Alternative treatments better than painkillers
Alternative therapies as good as strong analgesics
German researchers have found that in chronic pain alternative methods, such as physiotherapy, have the same long-term effect as strong analgesics. This is good news given the often serious side effects of the drugs.
Alternative Treatment Provides Same Effect
Alternative treatments such as physiotherapy or psychological procedures have the same long-term effect on chronic pain as strong analgesics, Scientists from the Berlin Charité and the Technische Universität Darmstadt come to this conclusion after a comprehensive analysis of individual studies. This was announced by the Charité on Friday. Over a longer period, the analgesic effects of drugs are "clinically insignificant" compared to a placebo. Professor Christoph Stein,
Head of the Clinic for Anaesthesiology focusing on surgical intensive care at Campus Benjamin Franklin, explained: "For a long time, you will achieve the same effect with strong analgesics as with non-medical physiotherapeutic and psychological procedures."The study was published in the current issue of the journal British Journal of Pharmacology.
Scientists Surprised by Results
Almost a quarter of the population suffers from chronic pain that is not caused by a tumor. Among the possible causes include rheumatic diseases such as arthritis, nervous system disorders or problems with back muscles or spine. For the meta-study, the scientists evaluated the results from a total of 3,647 publications in international journals, of which only the randomized-controlled trials were included in the further analysis. The researchers finally looked at data from a total of 10,742 patients."The results of our analysis surprised us, because it showed that in the long term, the pain-relieving effects of drug therapies are clinically insignificant compared to a placebo," said Professor Stein.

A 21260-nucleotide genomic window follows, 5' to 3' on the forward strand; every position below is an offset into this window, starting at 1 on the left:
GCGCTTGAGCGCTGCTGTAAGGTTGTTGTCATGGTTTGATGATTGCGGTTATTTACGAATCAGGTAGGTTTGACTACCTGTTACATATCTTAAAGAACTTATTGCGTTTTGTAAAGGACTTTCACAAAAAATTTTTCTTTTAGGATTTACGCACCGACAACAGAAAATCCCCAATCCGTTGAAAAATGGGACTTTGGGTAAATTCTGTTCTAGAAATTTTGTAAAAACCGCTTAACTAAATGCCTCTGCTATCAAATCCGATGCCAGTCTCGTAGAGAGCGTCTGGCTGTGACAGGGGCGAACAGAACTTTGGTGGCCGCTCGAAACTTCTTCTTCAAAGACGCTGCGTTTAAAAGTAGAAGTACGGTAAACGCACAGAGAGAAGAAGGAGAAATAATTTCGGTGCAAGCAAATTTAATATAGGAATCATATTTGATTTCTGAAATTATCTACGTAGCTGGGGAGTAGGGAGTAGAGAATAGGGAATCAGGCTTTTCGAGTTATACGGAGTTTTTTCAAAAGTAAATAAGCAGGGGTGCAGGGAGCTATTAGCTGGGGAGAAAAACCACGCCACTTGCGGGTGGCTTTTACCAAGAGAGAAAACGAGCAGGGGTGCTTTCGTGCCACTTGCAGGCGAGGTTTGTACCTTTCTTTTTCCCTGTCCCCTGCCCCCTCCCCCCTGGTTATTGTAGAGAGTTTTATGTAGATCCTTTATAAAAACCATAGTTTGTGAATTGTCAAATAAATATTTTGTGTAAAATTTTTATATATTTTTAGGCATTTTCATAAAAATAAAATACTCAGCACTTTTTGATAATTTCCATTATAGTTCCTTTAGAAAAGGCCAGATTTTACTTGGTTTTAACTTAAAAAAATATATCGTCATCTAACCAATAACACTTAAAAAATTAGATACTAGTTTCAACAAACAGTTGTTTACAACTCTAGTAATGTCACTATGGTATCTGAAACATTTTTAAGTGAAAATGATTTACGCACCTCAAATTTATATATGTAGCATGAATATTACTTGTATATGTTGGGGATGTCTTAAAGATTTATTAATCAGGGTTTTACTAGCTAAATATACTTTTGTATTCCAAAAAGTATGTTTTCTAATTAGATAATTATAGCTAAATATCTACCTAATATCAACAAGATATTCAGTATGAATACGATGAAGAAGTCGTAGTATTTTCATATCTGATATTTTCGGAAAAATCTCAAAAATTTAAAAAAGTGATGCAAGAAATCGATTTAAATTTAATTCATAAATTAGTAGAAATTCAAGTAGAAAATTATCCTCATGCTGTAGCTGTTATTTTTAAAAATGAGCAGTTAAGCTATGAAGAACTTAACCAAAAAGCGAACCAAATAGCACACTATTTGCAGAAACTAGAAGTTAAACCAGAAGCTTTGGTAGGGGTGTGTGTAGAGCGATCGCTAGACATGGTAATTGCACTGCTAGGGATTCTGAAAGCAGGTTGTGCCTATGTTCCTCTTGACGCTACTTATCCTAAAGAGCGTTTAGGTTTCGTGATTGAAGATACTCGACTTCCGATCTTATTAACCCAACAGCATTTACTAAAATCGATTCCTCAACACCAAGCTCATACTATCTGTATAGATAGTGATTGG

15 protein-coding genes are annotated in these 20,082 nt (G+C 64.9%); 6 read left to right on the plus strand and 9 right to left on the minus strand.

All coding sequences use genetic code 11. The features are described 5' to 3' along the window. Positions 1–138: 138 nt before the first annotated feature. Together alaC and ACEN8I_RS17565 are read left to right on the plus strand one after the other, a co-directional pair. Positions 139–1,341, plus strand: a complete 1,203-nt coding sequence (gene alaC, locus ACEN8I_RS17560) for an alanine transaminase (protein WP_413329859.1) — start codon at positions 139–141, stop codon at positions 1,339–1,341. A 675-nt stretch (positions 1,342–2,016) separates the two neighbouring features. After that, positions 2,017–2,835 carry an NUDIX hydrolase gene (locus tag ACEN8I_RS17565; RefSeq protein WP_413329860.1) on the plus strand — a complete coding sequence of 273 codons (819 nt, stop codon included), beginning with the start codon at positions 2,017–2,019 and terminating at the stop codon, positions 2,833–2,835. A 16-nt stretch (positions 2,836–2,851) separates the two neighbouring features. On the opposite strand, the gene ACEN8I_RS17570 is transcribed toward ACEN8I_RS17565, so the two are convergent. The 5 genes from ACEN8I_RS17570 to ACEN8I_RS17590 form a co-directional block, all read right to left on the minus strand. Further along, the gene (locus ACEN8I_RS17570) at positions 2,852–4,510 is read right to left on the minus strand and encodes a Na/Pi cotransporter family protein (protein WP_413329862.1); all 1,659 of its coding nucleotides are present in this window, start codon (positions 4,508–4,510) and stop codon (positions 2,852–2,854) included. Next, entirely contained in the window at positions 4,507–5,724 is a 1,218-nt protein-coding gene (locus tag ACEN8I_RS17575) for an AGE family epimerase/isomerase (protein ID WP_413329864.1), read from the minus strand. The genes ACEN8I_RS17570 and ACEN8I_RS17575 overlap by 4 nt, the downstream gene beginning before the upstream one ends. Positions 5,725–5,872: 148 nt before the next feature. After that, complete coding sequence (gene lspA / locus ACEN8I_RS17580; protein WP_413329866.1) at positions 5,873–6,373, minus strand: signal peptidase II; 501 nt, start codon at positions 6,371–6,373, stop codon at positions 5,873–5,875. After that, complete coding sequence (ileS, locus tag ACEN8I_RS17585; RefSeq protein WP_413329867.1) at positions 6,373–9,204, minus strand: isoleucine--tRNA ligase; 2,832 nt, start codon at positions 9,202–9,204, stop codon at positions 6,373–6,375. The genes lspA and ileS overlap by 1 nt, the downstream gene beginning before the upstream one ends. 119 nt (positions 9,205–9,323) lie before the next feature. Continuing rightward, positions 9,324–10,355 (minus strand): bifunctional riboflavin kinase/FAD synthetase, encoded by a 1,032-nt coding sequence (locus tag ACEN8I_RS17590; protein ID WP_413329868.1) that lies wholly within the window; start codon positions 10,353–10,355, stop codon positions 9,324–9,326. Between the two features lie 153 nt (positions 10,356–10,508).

Serious Side Effects of Painkillers
When taken over an extended period of time, painkillers can cause serious side effects, such as stomach bleeding, respiratory disorders, or even heart attack. The results of the meta-study suggest that the treatment of chronic pain should focus in particular on the prevention of adverse drug reactions. Professor Stein emphasized: "In treating chronic non-tumor pain, a multidisciplinary approach, one that addresses not only the medical but also the psycho-social and physiotherapeutic aspects, should be a priority."ad)